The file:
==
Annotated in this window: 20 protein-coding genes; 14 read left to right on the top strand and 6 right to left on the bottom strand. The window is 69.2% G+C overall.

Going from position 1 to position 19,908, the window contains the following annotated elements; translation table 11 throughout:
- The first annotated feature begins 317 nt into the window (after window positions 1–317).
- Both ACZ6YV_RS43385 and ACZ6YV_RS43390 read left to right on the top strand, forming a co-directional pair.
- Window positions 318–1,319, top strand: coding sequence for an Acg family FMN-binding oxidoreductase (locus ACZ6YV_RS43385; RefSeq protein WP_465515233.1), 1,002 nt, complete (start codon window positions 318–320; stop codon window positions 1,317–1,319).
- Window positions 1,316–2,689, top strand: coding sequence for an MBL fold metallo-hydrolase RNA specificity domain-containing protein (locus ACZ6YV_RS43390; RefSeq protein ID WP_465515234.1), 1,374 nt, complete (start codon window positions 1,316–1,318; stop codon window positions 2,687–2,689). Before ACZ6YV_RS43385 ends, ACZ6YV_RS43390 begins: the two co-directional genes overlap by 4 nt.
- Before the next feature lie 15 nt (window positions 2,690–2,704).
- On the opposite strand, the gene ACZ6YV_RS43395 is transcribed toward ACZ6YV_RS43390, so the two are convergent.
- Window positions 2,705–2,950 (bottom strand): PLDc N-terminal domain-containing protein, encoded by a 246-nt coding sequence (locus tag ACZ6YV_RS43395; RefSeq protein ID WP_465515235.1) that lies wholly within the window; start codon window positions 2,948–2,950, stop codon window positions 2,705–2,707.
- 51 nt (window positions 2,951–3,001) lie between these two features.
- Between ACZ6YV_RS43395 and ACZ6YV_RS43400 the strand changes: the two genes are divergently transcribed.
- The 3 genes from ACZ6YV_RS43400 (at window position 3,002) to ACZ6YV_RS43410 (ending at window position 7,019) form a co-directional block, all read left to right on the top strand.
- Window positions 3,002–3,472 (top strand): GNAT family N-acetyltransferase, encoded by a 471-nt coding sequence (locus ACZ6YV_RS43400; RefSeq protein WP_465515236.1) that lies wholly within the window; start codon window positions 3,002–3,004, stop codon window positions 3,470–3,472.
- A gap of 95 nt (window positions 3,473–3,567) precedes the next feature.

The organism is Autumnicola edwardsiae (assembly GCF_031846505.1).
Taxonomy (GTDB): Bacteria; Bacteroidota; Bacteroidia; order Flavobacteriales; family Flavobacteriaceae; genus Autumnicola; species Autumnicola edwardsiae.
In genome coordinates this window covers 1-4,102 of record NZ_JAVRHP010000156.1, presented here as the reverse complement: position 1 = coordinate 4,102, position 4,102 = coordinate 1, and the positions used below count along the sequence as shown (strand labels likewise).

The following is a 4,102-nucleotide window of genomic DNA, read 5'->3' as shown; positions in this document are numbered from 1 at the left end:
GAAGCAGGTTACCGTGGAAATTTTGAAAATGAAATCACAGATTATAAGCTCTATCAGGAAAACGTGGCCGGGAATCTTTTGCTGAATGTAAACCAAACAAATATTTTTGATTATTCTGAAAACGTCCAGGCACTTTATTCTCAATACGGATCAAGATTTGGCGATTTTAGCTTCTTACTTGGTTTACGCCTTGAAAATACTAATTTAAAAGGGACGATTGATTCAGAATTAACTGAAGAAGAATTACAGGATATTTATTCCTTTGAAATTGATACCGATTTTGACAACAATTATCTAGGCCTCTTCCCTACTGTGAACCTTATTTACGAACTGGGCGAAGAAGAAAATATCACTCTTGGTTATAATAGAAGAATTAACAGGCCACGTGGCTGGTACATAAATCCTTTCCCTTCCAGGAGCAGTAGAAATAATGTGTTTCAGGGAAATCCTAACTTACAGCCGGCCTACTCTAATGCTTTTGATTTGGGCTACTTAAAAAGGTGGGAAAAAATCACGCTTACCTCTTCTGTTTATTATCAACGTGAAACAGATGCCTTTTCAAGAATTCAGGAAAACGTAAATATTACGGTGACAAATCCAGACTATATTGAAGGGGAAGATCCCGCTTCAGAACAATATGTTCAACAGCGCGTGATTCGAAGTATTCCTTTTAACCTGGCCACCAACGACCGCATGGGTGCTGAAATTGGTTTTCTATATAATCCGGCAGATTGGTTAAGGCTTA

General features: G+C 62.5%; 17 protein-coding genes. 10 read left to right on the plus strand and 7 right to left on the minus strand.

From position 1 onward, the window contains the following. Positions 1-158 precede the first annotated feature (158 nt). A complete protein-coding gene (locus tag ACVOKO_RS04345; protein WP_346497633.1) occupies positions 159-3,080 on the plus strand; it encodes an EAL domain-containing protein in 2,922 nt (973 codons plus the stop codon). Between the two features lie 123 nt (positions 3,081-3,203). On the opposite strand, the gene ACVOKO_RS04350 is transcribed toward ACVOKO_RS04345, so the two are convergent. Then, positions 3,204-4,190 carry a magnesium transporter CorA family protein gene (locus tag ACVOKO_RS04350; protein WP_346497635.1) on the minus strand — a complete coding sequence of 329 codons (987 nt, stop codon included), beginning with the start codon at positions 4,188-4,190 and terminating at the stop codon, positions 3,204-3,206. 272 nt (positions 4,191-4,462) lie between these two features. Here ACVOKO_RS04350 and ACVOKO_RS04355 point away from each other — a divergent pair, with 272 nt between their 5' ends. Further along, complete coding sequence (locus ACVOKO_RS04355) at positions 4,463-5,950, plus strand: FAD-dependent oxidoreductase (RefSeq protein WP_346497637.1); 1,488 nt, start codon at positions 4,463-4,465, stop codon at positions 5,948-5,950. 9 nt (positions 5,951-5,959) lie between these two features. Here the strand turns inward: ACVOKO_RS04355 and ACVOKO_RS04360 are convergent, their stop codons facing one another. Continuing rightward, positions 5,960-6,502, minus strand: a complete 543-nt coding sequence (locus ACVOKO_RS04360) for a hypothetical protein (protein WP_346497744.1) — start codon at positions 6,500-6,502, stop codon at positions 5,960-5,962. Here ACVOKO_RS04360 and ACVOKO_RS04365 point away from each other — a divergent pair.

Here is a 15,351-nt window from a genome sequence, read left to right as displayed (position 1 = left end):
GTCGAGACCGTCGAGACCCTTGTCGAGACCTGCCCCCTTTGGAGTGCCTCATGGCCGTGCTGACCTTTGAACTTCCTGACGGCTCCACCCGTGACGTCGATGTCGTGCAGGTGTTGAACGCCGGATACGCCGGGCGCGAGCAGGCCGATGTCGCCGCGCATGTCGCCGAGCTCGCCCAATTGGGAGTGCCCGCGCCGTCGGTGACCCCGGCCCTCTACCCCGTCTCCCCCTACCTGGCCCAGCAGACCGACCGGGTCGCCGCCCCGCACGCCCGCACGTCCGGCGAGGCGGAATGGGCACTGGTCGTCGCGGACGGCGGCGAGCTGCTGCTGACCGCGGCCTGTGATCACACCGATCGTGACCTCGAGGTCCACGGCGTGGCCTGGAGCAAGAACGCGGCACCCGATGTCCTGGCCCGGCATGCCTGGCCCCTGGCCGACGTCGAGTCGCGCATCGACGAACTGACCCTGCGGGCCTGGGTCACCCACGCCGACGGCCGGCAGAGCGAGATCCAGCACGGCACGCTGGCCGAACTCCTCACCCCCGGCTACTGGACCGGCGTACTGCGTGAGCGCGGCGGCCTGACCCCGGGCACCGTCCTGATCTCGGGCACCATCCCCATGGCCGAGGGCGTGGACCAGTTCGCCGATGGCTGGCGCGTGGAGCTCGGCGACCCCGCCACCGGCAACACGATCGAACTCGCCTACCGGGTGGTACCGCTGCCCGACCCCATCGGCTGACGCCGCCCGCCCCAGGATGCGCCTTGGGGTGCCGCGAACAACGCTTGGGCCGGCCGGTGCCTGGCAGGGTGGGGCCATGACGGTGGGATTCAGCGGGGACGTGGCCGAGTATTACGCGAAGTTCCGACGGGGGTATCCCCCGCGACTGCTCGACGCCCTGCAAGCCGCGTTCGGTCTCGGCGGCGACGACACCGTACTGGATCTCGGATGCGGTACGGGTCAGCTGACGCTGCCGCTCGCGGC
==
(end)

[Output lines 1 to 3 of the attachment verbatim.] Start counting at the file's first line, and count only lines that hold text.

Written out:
Annotated in this window: 20 protein-coding genes; 14 read left to right on the top strand and 6 right to left on the bottom strand. The window is 69.2% G+C overall.

Going from position 1 to position 19,908, the window contains the following annotated elements; translation table 11 throughout:
- The first annotated feature begins 317 nt into the window (after window positions 1–317).